Forget about a company car, the latest perk for executives is a business jet.
You could enjoy stock options, a golf club membership, or a parking spot near the office when asked about a financial perk, or you could follow the executive pack and ask for a ride in the corporate jet. Some companies are helping senior employees stay at the top of their game by giving them some headspace, 41,000a feet above the ground. Apple even went so far as to state that the only way its CEO Tim Cook can travel – both for work and leisure – is by business jet, according to a regulatory statement filed in December.
While Apple’s decision is for safety reasons, the idea of using private jets for business has been given a bad rap so companies have looked at more economical ways of getting their team airborne.
Why corporate jets are still seen as a good idea
The biggest reason companies still prefer to book an executive jet charter instead of booking their team into business class is for the possible money and time saved in the long term. With a private jet, they are not paying one of their key dealmakers or idea generators to idly stir a cup of coffee in the lounge when they could already be at their destination.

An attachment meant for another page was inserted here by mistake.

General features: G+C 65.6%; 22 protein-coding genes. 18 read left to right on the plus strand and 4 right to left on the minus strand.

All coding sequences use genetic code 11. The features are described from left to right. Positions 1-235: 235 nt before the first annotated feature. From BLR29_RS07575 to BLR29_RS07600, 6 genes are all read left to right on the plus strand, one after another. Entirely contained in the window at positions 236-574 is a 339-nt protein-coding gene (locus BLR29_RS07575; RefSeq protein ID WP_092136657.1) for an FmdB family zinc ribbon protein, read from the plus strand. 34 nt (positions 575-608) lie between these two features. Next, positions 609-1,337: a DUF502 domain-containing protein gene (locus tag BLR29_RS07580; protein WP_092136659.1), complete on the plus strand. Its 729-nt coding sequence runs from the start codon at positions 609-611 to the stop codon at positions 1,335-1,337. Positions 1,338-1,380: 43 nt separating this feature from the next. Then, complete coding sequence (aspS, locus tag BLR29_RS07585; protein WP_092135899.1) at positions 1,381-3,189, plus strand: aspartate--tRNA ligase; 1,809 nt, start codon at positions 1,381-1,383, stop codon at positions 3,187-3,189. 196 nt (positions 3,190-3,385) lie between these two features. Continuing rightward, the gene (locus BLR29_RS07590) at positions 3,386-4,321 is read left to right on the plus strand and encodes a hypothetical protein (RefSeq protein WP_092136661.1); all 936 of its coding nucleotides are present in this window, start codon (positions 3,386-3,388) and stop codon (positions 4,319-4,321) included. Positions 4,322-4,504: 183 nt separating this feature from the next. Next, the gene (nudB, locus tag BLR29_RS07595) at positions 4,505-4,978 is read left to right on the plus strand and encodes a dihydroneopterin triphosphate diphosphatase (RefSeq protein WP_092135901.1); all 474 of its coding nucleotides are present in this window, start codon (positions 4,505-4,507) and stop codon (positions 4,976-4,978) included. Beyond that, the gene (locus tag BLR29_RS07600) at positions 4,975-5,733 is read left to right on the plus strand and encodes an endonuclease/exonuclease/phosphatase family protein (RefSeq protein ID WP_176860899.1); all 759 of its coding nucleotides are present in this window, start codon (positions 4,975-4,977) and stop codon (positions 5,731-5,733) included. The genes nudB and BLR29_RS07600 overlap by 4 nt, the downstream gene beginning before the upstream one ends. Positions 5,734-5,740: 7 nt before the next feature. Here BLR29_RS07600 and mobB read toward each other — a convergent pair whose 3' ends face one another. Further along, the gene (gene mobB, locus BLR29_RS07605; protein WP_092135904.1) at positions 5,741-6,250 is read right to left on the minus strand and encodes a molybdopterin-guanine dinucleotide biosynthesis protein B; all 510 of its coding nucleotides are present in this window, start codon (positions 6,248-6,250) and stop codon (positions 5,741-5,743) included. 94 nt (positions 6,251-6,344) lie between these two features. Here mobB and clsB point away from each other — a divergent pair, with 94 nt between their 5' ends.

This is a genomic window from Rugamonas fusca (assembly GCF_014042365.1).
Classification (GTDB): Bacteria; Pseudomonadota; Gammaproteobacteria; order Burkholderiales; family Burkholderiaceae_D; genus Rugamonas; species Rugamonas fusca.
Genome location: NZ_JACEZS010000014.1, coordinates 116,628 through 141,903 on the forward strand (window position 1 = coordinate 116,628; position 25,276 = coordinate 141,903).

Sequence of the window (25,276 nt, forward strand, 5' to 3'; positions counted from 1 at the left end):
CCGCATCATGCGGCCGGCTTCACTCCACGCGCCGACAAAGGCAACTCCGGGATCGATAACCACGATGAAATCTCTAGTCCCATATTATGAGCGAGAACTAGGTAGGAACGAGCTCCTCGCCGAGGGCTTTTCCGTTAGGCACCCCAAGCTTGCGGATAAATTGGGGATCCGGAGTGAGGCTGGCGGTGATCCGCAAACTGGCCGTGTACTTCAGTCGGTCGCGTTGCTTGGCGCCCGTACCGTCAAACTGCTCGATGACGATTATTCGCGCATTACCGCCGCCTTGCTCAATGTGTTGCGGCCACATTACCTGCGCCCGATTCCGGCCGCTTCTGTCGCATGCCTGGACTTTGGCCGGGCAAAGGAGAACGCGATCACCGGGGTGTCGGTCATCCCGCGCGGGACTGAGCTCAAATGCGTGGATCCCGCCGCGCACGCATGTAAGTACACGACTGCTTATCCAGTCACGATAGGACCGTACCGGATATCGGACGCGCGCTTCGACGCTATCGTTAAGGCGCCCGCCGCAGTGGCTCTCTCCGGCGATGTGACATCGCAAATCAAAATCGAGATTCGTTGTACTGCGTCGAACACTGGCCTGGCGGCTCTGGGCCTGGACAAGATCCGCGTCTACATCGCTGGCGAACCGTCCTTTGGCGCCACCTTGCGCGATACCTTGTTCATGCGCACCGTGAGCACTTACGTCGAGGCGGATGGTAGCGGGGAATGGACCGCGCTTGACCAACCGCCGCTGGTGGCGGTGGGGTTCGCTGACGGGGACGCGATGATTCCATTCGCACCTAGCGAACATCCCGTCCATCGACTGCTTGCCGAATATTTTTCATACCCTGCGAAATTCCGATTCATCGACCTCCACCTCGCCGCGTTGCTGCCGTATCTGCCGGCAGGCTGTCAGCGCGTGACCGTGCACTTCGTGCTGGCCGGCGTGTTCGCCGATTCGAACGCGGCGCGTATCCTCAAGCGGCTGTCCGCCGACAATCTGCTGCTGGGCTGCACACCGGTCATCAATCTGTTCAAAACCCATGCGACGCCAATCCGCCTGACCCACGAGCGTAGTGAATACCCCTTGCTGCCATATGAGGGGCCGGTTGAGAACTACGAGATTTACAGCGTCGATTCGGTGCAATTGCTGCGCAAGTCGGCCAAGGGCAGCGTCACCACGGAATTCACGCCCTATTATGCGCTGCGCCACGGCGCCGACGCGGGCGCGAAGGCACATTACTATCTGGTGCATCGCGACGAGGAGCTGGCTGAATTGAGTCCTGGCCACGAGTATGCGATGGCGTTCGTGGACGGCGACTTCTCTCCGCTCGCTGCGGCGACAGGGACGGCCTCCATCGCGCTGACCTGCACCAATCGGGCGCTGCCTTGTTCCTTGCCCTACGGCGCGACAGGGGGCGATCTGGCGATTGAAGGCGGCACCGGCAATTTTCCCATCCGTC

A CEO flying on a private jet can head to the airport 15 minutes before take-off, work on the free Wi-Fi in the sky, and then be handed their luggage by a concierge as soon as they touch down so they can leave the airport in minutes.
The fact that a private jet can also use private airports, means that the traveler can land closer to his or her city of choice. This makes the whole travel process as seamless as booking your Blacklane limousine.The business traveler doesn’t have to worry about transits or baggage collection, just the job in hand.
The 2018 European Business Aviation Association’s report on the economic value of business jet travel noted that faster journeys and the ability to visit multiple destinations in one day saved European businesses approximately 15 million Euros in overnight hotel bills.
A business jet charter is one of the most flexible modes of transport. Once you’ve finished your meeting you can leave, without having to work around an airline’s schedule – your private jet charter will work around yours. This also creates new opportunities for business as a private jet charter gives a company the chance to work between cities that don’t have a scheduled connection or in countries where they don’t have regular flights.
What’s trending in private business jet travel
The old school ways of flying private don’t wash with the new generation of industry leaders. Long gone are the stories of CEOs flying with a reserve jet, just in case the first one broke down. The sharing economy has now hit private jet travel, and CEOs are more interested in reaching their destination with ease, rather than whether the bathroom of the executive jet has gold taps.